One of my favorite things to do in the summertime is take a train into Chicago and stroll around the city. I am constantly in awe of the skyscrapers that tower above me. While I can recognize such buildings as the famous Lake Shore Drive Apartments by Modernist architect, Mies van der Rohe, many of the buildings that surround me, not only in Chicago, but even here in Champaign-Urbana remain anonymous (for more information on C-U architecture, check out the architecture tours in ExploreCU). This is unfortunate, as all buildings carry a history. Accessing this history has become incredibly easy, however, with the use of a website called, Open Buildings, an online archive and forum showcasing existing buildings and conceptual architecture.
Not only is Open Buildings an excellent resource to learn about the origins of everyday buildings that surround us, but it’s also a great tool to connect with other architecture fans, firms, and professionals. Open Buildings is both an archive of architectural structures, as well as a directory of architects.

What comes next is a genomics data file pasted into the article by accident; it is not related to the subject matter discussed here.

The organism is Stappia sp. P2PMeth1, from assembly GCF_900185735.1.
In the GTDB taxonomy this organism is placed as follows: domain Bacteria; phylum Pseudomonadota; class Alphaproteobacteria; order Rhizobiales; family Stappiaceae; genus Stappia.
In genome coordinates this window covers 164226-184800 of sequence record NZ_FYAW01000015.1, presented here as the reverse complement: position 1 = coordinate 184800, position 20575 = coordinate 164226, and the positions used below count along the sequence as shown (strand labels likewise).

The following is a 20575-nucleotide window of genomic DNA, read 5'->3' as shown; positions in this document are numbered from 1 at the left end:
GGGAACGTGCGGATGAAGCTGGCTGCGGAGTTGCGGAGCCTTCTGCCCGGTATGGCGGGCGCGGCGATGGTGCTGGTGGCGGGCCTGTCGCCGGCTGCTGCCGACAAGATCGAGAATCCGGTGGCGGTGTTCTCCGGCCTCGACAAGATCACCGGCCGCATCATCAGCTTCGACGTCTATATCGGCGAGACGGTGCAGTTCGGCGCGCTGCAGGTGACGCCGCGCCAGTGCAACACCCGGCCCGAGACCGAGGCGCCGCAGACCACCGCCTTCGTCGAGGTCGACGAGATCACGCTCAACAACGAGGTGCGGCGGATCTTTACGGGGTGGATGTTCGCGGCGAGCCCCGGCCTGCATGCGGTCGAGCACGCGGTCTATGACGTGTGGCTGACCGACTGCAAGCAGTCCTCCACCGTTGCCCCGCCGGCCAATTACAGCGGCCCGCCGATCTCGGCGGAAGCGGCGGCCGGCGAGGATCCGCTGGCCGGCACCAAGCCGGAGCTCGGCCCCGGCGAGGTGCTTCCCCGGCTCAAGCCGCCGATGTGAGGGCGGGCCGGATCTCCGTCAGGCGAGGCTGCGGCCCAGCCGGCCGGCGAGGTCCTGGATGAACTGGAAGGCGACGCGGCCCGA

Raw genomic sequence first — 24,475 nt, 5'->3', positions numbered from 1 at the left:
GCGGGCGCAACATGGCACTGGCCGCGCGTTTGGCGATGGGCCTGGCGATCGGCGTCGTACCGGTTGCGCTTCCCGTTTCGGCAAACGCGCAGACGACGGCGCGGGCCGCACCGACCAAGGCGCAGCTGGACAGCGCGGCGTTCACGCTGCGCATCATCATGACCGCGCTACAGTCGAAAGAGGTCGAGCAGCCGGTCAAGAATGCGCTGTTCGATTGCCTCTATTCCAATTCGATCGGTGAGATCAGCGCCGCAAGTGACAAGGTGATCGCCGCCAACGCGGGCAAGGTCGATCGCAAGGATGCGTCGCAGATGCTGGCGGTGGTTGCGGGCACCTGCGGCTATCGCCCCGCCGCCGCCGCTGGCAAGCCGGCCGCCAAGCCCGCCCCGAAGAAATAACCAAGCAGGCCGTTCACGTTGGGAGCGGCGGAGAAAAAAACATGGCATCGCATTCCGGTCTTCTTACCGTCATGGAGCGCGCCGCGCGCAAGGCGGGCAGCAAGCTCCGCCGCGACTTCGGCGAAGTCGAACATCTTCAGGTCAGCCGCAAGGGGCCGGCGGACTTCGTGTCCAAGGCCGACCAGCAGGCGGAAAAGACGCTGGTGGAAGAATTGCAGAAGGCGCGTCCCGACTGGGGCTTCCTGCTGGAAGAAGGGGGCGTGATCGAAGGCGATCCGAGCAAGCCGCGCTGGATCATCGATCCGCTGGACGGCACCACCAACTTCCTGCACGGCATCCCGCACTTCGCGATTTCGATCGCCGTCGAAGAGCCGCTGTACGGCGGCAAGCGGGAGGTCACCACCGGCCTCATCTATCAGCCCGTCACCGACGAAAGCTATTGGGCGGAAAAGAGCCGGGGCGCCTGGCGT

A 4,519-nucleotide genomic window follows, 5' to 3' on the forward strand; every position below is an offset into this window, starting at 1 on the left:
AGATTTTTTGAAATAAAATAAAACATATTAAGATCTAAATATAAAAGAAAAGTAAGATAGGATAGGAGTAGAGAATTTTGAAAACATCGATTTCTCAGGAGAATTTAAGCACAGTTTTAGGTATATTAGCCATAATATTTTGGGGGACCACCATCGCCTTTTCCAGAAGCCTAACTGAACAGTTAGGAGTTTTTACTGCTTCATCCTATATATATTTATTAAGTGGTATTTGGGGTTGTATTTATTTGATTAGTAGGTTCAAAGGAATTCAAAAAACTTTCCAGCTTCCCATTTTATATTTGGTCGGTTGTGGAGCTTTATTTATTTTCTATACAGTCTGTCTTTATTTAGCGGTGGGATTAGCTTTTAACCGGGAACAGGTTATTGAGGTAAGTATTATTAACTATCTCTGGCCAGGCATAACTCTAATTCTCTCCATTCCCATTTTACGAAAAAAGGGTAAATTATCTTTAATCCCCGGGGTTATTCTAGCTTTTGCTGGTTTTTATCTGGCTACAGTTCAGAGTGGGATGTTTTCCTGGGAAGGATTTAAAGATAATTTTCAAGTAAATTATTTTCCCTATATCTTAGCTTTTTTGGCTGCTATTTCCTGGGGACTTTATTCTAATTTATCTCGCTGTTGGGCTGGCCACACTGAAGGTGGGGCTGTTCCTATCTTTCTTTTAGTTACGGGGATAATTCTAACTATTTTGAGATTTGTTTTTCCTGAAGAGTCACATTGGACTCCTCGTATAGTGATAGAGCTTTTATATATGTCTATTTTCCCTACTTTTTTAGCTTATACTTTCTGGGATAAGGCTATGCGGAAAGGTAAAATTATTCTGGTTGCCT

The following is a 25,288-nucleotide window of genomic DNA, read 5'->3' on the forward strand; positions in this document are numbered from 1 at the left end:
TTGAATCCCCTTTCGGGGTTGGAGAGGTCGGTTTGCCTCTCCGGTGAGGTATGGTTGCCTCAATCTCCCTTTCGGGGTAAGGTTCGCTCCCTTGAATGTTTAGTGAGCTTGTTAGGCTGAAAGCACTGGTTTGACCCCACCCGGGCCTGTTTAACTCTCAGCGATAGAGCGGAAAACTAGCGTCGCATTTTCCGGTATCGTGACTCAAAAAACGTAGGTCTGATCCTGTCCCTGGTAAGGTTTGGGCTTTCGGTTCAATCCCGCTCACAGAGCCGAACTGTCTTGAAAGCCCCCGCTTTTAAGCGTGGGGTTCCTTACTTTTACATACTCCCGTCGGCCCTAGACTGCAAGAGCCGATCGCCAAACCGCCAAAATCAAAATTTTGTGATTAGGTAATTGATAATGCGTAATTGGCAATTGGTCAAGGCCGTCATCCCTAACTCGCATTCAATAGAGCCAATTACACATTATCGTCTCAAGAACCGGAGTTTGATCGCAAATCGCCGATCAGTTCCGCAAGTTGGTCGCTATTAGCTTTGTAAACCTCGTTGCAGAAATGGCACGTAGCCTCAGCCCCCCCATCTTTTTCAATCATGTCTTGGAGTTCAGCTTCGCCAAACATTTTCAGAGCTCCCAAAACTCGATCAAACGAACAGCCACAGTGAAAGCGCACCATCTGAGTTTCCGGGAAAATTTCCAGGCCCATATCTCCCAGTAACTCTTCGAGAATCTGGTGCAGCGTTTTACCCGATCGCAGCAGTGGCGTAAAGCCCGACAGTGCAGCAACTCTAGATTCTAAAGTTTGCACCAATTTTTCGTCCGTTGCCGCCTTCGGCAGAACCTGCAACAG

Open Buildings allows you to search for specific buildings, architects, particular building functions, and even browse through collections. Each day, the website features a different building to explore, from Airspace Tokyo to a house built for skateboarders. Open Buildings features both well-known landmarks and innovative, lesser-known designs. In addition to searching through their featured housing, Open Buildings has curated collections for users to browse as well. Collection categories range from building function (Contemporary Religious Buildings), material use (Bamboo Architecture), to groups of architectures (Architects Under 40).
Open Buildings also has a map feature that lets you search for buildings of interest nearby (click the image below for some landmarks in Champaign-Urbana!) but even internationally. The website keeps records of existing buildings, structures that have since been destroyed, and conceptual or unrealized architectural projects. Because of Open Building’s comprehensive survey of architectural design, this website can be of use not only to working as an architects, but student designers, urban planners, and scholars alike.
Users can edit building profiles to add more information and images, and connect with other users to discuss design issues. There is even a directory feature that lists over 14,000+ working professionals. After creating a free account, you can upload your own portfolio, comment on designs, and contact professional architects.
A mobile app is even available, perfect for the next time you find yourself on city streets wondering, “What is this beautiful building?”